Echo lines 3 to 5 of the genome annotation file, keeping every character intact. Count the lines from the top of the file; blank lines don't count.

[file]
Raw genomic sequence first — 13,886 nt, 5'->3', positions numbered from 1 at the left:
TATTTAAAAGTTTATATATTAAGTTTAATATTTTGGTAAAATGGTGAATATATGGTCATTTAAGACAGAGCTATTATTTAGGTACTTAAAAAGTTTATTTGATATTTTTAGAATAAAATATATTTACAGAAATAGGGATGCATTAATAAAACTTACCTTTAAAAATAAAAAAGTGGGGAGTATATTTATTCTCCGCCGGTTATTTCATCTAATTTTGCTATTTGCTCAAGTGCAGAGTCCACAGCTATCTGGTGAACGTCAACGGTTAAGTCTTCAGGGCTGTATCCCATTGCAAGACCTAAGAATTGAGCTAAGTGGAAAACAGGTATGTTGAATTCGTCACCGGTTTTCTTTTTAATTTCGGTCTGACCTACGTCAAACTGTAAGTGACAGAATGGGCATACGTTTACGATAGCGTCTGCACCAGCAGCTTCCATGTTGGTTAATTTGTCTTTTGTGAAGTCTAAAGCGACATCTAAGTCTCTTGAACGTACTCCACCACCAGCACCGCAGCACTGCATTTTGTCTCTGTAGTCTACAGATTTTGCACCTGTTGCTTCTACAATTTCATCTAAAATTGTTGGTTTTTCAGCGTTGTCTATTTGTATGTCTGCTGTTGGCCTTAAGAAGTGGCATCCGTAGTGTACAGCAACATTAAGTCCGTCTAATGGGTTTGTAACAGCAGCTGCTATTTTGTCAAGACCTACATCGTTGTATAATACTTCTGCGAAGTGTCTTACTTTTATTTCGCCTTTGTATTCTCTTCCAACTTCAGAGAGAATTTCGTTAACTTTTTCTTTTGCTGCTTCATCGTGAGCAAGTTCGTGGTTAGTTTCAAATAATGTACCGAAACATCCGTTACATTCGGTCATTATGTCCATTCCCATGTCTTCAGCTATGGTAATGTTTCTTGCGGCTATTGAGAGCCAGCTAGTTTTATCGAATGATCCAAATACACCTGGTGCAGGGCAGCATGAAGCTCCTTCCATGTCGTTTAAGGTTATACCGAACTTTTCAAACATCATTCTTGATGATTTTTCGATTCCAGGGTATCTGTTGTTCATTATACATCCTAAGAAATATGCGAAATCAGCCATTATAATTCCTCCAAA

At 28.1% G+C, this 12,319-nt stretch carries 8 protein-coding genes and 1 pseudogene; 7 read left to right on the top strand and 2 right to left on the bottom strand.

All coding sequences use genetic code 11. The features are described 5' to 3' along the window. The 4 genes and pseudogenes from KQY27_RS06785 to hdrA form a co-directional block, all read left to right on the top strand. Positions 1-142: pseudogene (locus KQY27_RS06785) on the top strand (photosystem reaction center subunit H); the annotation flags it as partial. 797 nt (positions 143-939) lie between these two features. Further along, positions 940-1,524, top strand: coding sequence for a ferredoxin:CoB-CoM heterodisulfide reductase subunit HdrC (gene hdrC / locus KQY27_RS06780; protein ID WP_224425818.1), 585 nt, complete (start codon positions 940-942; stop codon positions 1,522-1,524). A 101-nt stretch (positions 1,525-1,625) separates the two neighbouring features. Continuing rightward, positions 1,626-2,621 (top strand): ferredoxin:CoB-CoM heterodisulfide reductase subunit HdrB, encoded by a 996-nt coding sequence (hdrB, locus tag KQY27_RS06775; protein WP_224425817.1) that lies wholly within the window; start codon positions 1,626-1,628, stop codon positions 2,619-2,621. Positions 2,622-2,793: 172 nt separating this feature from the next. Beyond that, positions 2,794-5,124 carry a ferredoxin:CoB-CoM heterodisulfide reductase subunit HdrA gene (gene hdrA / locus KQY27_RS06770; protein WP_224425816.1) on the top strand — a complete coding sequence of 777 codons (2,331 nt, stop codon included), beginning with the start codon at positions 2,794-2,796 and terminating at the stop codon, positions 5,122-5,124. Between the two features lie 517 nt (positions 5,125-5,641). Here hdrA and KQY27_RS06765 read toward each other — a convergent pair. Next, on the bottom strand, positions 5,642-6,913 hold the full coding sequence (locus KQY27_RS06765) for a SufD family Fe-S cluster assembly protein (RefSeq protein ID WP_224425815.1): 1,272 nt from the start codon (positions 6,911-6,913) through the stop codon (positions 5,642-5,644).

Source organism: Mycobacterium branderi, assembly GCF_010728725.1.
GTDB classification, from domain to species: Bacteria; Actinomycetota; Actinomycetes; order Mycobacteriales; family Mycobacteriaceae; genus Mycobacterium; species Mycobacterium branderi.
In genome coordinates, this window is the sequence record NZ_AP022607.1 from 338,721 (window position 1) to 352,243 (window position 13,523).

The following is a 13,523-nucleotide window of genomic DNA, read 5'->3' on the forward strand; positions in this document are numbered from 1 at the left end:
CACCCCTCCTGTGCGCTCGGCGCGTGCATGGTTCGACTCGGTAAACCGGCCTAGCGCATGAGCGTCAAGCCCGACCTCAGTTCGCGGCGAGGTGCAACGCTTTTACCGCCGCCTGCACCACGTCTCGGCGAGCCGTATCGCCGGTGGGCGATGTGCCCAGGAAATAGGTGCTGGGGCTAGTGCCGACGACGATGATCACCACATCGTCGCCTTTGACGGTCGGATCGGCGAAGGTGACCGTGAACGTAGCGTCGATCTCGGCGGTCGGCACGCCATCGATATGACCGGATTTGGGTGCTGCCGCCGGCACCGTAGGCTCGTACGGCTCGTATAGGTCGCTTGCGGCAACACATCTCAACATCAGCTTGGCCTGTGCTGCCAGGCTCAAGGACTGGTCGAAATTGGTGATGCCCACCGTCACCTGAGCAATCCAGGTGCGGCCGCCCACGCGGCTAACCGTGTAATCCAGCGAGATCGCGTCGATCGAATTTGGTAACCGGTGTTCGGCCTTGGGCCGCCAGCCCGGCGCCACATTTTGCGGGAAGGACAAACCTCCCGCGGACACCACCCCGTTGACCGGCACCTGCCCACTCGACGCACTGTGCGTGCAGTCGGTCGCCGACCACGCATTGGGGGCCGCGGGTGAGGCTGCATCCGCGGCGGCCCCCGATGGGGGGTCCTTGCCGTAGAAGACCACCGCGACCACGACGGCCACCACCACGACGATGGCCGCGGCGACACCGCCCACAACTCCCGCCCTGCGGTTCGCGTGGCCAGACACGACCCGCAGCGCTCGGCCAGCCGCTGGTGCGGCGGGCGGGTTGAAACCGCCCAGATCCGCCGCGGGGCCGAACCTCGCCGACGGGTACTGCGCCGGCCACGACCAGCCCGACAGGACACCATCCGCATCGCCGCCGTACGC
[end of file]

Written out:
At 28.1% G+C, this 12,319-nt stretch carries 8 protein-coding genes and 1 pseudogene; 7 read left to right on the top strand and 2 right to left on the bottom strand.

All coding sequences use genetic code 11. The features are described 5' to 3' along the window. The 4 genes and pseudogenes from KQY27_RS06785 to hdrA form a co-directional block, all read left to right on the top strand. Positions 1-142: pseudogene (locus KQY27_RS06785) on the top strand (photosystem reaction center subunit H); the annotation flags it as partial. 797 nt (positions 143-939) lie between these two features. Further along, positions 940-1,524, top strand: coding sequence for a ferredoxin:CoB-CoM heterodisulfide reductase subunit HdrC (gene hdrC / locus KQY27_RS06780; protein ID WP_224425818.1), 585 nt, complete (start codon positions 940-942; stop codon positions 1,522-1,524). A 101-nt stretch (positions 1,525-1,625) separates the two neighbouring features. Continuing rightward, positions 1,626-2,621 (top strand): ferredoxin:CoB-CoM heterodisulfide reductase subunit HdrB, encoded by a 996-nt coding sequence (hdrB, locus tag KQY27_RS06775; protein WP_224425817.1) that lies wholly within the window; start codon positions 1,626-1,628, stop codon positions 2,619-2,621. Positions 2,622-2,793: 172 nt separating this feature from the next. Beyond that, positions 2,794-5,124 carry a ferredoxin:CoB-CoM heterodisulfide reductase subunit HdrA gene (gene hdrA / locus KQY27_RS06770; protein WP_224425816.1) on the top strand — a complete coding sequence of 777 codons (2,331 nt, stop codon included), beginning with the start codon at positions 2,794-2,796 and terminating at the stop codon, positions 5,122-5,124. Between the two features lie 517 nt (positions 5,125-5,641). Here hdrA and KQY27_RS06765 read toward each other — a convergent pair. Next, on the bottom strand, positions 5,642-6,913 hold the full coding sequence (locus KQY27_RS06765) for a SufD family Fe-S cluster assembly protein (RefSeq protein ID WP_224425815.1): 1,272 nt from the start codon (positions 6,911-6,913) through the stop codon (positions 5,642-5,644).

Source organism: Mycobacterium branderi, assembly GCF_010728725.1.